Congressional Research Service Reports - 18 Matching Results

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Social Security Reform
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Social Security Reform
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Social Security: What Happens to Future Benefit Levels Under Various Reform Options
The report first examines several benefit-constraint options. Among them are raising the age at which full Social Security retirement benefits can be received, changing the way initial benefits are computed, and constraining cost-of-living adjustments (COLAs). It also illustrates the effects of creating new personal savings accounts and presents their projected impact as a supplement to, or partial replacement of, the existing system, or as a means to close the gap between the benefit levels promised by the existing system and what can be paid under its projected future income. Finally, because across-the-board cuts may be seen as too severe for several types of recipients, other options that would ameliorate their effects, including one that would raise revenue, are also illustrated.
Summary of Major Changes in the Social Security Cash Benefits Program: 1935-1996
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Social Security: Trust Fund Investment Practices
This report describes Social Security trust fund investment practices under current law.
Social Security Administration: Administrative Budget Issues
The Social Security Administration (SSA) administers the Social Security program (Old-Age, Survivors and Disability Insurance, or OASDI) and the Supplemental Security Income (SSI) program, and provides administrative support to Medicare and several other federal programs. Total SSA spending in FY2008 was about $658 billion, about 99% of which was mandatory spending on benefit payments. This report focuses on SSA’s administrative spending, which is discretionary and amounts to about 1% of SSA’s total spending. This funding is provided in the Labor, Health and Human Services, Education, and Related Agencies appropriations bill.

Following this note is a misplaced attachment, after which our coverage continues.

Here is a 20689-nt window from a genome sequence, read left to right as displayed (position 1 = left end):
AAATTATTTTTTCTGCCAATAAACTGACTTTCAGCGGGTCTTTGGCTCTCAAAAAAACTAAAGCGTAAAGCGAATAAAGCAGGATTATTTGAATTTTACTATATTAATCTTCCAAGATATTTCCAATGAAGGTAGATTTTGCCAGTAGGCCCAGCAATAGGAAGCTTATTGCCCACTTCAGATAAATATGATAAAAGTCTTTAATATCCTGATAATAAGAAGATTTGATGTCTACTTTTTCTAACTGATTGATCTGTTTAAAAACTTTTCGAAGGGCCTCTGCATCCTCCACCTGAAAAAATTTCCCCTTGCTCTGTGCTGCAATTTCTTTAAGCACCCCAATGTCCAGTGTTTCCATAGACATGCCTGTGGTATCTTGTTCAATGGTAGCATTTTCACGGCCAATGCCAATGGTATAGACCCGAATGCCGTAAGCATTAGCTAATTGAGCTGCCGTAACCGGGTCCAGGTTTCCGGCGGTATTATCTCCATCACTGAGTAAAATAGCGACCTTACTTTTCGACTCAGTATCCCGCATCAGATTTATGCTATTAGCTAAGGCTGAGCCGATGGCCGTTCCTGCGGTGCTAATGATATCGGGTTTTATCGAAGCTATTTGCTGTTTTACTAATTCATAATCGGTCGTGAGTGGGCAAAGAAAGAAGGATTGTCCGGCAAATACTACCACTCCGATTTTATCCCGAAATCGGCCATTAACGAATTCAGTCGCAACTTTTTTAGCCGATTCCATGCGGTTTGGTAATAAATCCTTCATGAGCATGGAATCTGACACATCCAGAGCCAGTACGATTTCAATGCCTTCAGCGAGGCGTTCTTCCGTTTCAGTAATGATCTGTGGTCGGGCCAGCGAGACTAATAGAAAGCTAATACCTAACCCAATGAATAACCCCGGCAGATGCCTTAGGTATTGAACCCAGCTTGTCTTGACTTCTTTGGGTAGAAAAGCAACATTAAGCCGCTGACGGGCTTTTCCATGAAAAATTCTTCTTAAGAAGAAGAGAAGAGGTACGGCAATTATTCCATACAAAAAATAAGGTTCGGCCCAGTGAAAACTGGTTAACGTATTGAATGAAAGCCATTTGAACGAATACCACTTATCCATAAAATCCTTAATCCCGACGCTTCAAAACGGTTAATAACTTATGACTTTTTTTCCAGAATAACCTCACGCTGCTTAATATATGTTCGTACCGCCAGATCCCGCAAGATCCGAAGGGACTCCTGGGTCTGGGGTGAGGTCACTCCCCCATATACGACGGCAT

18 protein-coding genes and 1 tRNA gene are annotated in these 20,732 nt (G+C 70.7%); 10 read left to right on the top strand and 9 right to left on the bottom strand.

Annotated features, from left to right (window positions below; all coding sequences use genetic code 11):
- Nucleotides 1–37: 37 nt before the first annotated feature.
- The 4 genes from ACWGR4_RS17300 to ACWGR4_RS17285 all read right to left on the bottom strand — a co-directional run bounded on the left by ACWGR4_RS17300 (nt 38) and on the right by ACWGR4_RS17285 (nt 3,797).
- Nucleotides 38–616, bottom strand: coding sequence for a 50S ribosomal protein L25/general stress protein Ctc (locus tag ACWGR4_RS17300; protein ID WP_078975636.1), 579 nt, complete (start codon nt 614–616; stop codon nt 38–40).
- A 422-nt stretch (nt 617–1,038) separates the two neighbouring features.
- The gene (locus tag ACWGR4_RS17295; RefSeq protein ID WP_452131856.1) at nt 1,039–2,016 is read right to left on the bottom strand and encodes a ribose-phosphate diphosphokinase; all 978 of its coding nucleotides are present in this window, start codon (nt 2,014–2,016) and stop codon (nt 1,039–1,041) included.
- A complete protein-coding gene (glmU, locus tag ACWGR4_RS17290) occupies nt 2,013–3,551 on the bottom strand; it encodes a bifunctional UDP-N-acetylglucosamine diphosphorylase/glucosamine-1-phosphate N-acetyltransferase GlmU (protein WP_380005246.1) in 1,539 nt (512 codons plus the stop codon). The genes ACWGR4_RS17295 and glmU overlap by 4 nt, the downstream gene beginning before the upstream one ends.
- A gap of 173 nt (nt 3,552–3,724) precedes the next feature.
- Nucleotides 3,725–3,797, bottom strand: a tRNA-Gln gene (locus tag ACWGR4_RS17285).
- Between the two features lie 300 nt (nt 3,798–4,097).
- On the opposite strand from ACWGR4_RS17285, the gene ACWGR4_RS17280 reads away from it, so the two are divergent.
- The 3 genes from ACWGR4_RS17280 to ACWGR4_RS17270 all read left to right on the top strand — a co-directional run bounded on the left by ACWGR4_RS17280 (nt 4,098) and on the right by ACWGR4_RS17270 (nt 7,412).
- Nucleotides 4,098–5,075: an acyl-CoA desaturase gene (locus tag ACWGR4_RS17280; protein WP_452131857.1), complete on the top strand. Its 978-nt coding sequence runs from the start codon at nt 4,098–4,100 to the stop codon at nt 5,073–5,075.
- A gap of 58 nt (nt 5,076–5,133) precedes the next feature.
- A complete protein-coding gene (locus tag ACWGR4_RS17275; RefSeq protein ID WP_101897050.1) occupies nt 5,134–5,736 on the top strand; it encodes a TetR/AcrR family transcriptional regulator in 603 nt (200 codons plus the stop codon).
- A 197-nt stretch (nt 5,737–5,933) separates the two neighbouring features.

Social Security: What Would Happen If the Trust Funds Ran Out?
This report looks at ways to overhaul the Social Security system due to a projected lack of system funds, which are estimated to become exhausted in 2041.
Social Security: Raising or Eliminating the Taxable Earnings Base
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Social Security: Brief Facts and Statistics
This report provides brief facts and statistics about Social Security that are frequently requested by Members of Congress and their staffs. It includes information about Social Security taxes and benefits, the program's impact on recipients' incomes, federal tax receipts, federal spending and the economy, administrative information, and selected facts about Medicare.
Social Security and the Federal Budget: What Does Social Security's Being "Off Budget" Mean?